Courgettes are generally easy to grow. They are quick, crop heavily, as long as you pick them regularly, and can even be grown in patio pots.
But things can go wrong. Because plants can die and the fruit fail to form properly it is difficult to know how many plants to grow. As a rule I would say grow one per person you want to feed, if you are happy to have courgettes twice or three times a week, while they are cropping. But if plants fail, you may want to plant more.
There are ways to avoid some problems and these are largely to do with varieties. Cucumber mosaic virus can ruin plants but there are resistant varieties such as ‘Defender’. Sometimes plants do not produce male and female flowers at the same time and if you only grow one or two plants the female flowers may not be pollinated, meaning the fruits will not grow. Some, such as ‘Partenon’ are parthenocapric, meaning the fruits will grow even if not pollinated. Buying just plain ‘courgette’ seeds is not a good move. You get loads of seeds, far more than you need. Buying a better variety, with specific qualities, is much better and though the seeds are far more expensive, and you only get six or so seeds per pack, who needs a pack with forty seeds in?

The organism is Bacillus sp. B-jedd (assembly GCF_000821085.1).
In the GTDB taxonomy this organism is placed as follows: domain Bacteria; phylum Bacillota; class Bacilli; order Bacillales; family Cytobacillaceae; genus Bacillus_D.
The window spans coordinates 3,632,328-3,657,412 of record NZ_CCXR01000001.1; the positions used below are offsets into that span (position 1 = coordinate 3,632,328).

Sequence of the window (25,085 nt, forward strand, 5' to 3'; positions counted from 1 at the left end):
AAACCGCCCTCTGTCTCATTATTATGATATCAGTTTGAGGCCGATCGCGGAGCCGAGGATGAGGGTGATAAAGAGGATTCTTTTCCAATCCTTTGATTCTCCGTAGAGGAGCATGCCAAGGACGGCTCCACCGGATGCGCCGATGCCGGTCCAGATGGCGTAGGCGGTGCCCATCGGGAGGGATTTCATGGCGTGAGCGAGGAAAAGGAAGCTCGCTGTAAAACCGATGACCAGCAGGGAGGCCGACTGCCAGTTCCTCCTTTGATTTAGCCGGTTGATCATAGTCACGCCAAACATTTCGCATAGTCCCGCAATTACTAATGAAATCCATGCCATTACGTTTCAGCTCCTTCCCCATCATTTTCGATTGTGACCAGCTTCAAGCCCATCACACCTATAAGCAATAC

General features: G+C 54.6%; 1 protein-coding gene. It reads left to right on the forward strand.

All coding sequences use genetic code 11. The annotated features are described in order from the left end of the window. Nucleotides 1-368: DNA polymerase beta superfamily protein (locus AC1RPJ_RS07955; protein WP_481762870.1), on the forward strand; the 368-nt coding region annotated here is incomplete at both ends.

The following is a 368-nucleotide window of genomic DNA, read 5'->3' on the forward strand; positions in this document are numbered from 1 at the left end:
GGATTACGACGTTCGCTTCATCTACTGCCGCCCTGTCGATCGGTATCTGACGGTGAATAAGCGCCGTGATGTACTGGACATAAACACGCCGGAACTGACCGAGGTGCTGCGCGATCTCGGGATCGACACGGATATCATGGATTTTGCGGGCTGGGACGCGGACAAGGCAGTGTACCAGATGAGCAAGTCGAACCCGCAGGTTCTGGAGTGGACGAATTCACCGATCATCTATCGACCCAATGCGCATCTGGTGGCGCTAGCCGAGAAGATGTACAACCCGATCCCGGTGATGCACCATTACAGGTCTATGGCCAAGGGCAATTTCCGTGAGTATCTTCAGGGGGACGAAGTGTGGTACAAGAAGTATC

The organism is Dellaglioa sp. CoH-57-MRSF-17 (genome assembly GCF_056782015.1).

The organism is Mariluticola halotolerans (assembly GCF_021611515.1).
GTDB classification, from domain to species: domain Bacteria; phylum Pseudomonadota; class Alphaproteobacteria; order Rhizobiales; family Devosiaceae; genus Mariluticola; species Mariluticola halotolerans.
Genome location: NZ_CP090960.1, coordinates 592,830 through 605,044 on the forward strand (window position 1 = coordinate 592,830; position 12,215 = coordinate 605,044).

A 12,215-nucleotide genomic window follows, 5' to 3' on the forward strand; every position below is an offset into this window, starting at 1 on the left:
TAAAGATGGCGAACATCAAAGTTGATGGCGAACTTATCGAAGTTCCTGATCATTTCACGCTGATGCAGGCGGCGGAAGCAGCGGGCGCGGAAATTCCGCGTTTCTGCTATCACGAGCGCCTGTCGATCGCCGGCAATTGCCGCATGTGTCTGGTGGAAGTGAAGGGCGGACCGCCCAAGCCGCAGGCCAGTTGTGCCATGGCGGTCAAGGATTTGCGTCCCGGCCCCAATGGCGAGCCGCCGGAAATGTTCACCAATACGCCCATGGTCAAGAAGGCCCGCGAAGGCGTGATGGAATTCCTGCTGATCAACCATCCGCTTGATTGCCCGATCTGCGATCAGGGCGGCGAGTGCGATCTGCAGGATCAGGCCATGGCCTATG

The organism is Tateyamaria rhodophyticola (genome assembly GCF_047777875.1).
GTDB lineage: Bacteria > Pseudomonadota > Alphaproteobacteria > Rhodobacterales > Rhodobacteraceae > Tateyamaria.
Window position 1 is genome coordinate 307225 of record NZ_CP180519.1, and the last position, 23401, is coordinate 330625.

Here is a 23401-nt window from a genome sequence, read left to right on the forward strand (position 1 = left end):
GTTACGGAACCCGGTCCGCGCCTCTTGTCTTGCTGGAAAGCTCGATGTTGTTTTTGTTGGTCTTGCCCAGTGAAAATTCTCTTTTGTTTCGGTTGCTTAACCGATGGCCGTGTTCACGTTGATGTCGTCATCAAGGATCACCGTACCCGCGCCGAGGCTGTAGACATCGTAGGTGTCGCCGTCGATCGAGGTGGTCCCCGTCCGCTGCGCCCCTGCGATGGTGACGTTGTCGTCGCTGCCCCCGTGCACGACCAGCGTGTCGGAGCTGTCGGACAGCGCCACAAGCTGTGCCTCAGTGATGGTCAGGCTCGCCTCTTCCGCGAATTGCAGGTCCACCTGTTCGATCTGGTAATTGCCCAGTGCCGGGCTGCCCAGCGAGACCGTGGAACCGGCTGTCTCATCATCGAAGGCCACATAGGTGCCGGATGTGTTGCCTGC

Cucumber mosaic virus is spread by aphids and infected plants produce small leaves which are distorted and usually yellow. The fruits will become distorted too. There is no cure and the plants have to be pulled up to prevent it spreading to other plants.
Mildew is also common. It is most prevalent in hot weather and when the soil is dry. A white, powdery coating covers the older leaves. There is no cure and you can cut off the older leaves. Try to keep the plants well fed and watered. In theory you can spray with a fungicide which will control the mildew on new foliage but I cannot recommend it. This plant is growing in a raised bed filled with a recycled compost which is low in nutrients and drains too freely. It was an experiment and it has told me what I needed to know about the compost.
Mildew should not be confused with the silvery patches that are entirely natural on some varieties.
Fruit rotting from the blossom end can be caused by a number of factors. It will happen if the flowers were not pollinated. If they are picked on the day the flower opens, or a day or two after they can be used but if they are left they start to rot. They should be cut off. This type of damage is also common late in the season or in wet weather when the flower rots and the rot spreads into the fruit. All good reasons to eat the courgettes when they are small.